While getting her master’s degree in French literature at Stanford University four years ago, Nataly Dawn received an interesting piece of advice from a professor.
The charismatic Pomplamoose vocalist took the words to heart when conceiving her new solo album, “How I Knew Her.”
“He told me that thought happens through writing, and that you don’t actually finish a thought until you get it onto paper,” says Dawn, who opens for Ben Folds Five at the Warfield on Thursday. “I think there’s a lot of truth to that — it’s really important to write, to process things. I got a lot of stuff out of my system by writing this record.”
True enough. Dawn and her longtime beau, Jack Conte, might have made an iTunes-enabled career out of posting marshmallow-fluffy “video songs,” often playful covers, for Pomplamoose’s 300,000-plus YouTube subscribers.
But for her own debut, she regressed to childhood to grapple with unresolved issues she had harbored as the daughter of globe-trotting Assemblies of God missionaries.
Entering the secular school system in France, then Belgium, she says, “I started to see that what I was brought up with was not the norm at all. And thus began the struggle of, ‘What do I believe?’ — which definitely comes out in my music.”
With Conte producing her minimal arrangements, the warm-timbred thrush vents in iconoclastic style.
The title track ponders the recent passing of her devout grandmother, while the vaudevillian “Still a Believer” discusses her late relative’s scriptural views on Conte: “Grandma says I’m going to hell/ Because I met a boy and we make rock music,” she trills.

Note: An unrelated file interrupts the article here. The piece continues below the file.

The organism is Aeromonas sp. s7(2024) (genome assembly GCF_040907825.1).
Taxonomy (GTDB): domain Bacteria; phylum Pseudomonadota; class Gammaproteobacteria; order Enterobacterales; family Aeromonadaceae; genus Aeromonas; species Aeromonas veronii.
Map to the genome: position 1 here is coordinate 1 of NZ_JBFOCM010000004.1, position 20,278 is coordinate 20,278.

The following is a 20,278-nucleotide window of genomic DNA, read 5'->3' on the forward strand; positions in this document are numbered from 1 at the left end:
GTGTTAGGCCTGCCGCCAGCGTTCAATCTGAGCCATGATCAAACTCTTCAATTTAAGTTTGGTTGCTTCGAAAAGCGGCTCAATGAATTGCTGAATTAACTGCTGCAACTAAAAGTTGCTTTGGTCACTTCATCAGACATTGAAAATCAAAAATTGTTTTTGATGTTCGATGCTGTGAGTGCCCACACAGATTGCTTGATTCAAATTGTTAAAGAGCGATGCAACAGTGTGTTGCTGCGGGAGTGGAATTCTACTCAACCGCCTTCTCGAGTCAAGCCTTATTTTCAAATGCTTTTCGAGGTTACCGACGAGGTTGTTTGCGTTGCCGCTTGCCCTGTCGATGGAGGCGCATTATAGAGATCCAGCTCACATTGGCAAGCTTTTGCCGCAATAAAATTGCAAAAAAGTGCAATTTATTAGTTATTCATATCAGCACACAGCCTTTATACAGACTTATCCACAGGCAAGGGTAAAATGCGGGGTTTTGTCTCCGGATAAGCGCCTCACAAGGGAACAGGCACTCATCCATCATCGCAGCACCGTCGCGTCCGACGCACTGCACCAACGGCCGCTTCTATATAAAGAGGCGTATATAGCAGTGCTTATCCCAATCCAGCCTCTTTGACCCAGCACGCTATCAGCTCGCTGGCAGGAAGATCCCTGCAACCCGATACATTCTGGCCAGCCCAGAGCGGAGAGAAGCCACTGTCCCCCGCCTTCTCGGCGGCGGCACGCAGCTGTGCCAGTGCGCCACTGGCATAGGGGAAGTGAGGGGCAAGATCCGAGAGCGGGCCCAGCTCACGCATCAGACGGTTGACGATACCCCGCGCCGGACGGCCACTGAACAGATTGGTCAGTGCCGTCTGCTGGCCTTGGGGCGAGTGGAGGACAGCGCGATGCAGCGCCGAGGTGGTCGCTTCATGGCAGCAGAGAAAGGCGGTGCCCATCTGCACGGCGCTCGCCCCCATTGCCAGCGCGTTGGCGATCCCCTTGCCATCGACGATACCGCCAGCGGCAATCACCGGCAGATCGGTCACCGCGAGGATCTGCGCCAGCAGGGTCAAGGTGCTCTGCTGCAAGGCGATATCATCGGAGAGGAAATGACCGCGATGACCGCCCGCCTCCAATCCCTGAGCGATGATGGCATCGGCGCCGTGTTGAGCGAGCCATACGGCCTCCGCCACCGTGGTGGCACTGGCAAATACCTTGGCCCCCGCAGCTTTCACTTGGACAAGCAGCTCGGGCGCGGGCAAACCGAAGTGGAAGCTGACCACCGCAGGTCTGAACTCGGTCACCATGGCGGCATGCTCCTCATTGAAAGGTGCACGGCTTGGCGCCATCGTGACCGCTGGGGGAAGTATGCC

“Why Did You Marry” is a question she poses to young ministry females she once knew.
“Girls who lived under this cloud of guilt that in no way was applied to men, who were so frustrated about their sexuality, they got married really young, just to have sex. And I think that’s really sad,” she says.
Dawn wants to clarify that growing up a preacher’s kid had its good points. And her parents were unusually supportive of her musical career, buying her instrument after instrument just to keep the budding songwriter happy.
But her time in Europe changed everything. Her class would take day trips to London just to see plays or visit museums.
“I was so, so, so blessed to be over there, seeing all that stuff,” she says.
When she finally returned to California, and met Conte at Stanford, she was finished playing Christian rock.
Although Dawn no longer attends church, she isn’t an agnostic. “Because I do still pray, so that’s something,” she says. “I haven’t given up on my belief in God — I’ve just given up on organized religion.”